Genetic control of lymphocyte infiltration in tumors in mice
Kakarlapudi, Neelima Raju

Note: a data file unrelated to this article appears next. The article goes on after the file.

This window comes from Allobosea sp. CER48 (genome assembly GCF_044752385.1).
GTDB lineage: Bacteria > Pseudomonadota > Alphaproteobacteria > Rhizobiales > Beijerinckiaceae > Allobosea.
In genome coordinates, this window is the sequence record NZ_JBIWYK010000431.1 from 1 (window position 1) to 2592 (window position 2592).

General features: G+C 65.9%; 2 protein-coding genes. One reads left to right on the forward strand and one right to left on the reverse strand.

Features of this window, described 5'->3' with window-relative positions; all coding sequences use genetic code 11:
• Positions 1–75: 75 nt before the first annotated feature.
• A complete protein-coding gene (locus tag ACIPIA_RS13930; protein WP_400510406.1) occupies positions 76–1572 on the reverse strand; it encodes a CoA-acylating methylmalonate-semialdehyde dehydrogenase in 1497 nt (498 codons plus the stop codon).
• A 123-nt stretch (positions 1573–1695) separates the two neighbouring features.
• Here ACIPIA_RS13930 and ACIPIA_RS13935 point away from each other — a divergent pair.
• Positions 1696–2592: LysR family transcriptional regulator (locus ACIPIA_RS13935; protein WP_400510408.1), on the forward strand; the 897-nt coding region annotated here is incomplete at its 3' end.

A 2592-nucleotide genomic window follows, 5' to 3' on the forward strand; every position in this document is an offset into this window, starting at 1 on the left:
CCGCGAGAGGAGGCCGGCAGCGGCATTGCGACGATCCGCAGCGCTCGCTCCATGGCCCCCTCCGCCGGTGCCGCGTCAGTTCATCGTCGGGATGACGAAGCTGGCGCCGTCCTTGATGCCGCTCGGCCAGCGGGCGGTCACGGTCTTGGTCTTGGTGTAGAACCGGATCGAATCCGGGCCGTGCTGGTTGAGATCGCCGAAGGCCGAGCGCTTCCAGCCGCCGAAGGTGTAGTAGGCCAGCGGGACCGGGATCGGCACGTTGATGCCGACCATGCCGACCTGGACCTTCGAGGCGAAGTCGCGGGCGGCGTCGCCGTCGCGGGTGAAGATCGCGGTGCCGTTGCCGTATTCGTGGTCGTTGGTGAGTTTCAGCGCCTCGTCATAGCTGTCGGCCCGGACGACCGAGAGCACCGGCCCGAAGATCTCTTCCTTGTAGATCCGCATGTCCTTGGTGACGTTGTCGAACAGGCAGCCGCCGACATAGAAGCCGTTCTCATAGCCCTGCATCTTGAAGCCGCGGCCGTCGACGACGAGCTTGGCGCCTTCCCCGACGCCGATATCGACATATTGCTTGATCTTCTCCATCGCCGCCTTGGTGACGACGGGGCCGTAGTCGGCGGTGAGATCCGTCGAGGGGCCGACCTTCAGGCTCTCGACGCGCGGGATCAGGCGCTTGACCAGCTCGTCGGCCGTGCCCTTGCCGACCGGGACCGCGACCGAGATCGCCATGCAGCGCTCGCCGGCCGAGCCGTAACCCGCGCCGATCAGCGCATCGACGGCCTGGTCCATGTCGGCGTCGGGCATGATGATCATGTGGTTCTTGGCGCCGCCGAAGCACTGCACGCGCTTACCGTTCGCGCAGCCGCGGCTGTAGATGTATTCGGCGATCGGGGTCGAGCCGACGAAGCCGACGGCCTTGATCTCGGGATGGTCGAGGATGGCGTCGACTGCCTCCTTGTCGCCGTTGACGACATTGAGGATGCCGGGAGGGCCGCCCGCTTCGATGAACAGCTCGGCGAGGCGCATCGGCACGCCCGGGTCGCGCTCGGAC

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A higher density of infiltrating T lymphocytes in cancers of several organs has been associated with a better prognosis. Numerous studies have elucidated the molecular pathways that govern the migration of T lymphocytes into tumor tissue. However it has not been clear WHY? some patients have denser infiltration than others. This thesis establishes that the host’s genes determine the density of infiltrating T lymphocytes in tumors. We mapped 9 Lynf (susceptibility to lymphocyte infiltration) loci which control the density of lymphocyte infiltration in ENU ( N -ethyl, N -nitrosourea) induced autochthonous lung tumors in mice. We confirmed the Lynf3 and Lynf4 loci in one and three additional independent crosses, respectively. This demonstrates the reproducibility and robustness of genetic control of tumor infiltration. We found that a higher density of infiltration is associated with a smaller tumor size and a more advanced histopathological phenotype in mouse lung tumors. This inverse relationship was found in two crosses involving different strains. We also report a novel type of locus on mouse Chromosome 2, which controls the relationship between the density of lymphocyte infiltration and tumor size. We searched for genes implicated in the trafficking of the lymphocytes which colocalize to the Lynf regions and found none. This suggests that the phenomenon is controlled by previously unknown genes. We determined that one of Lynf loci, the Lynf4 locus determines the proportion of CD4+ and CD8+ T lymphocytes in the spleens of 4 week old mice.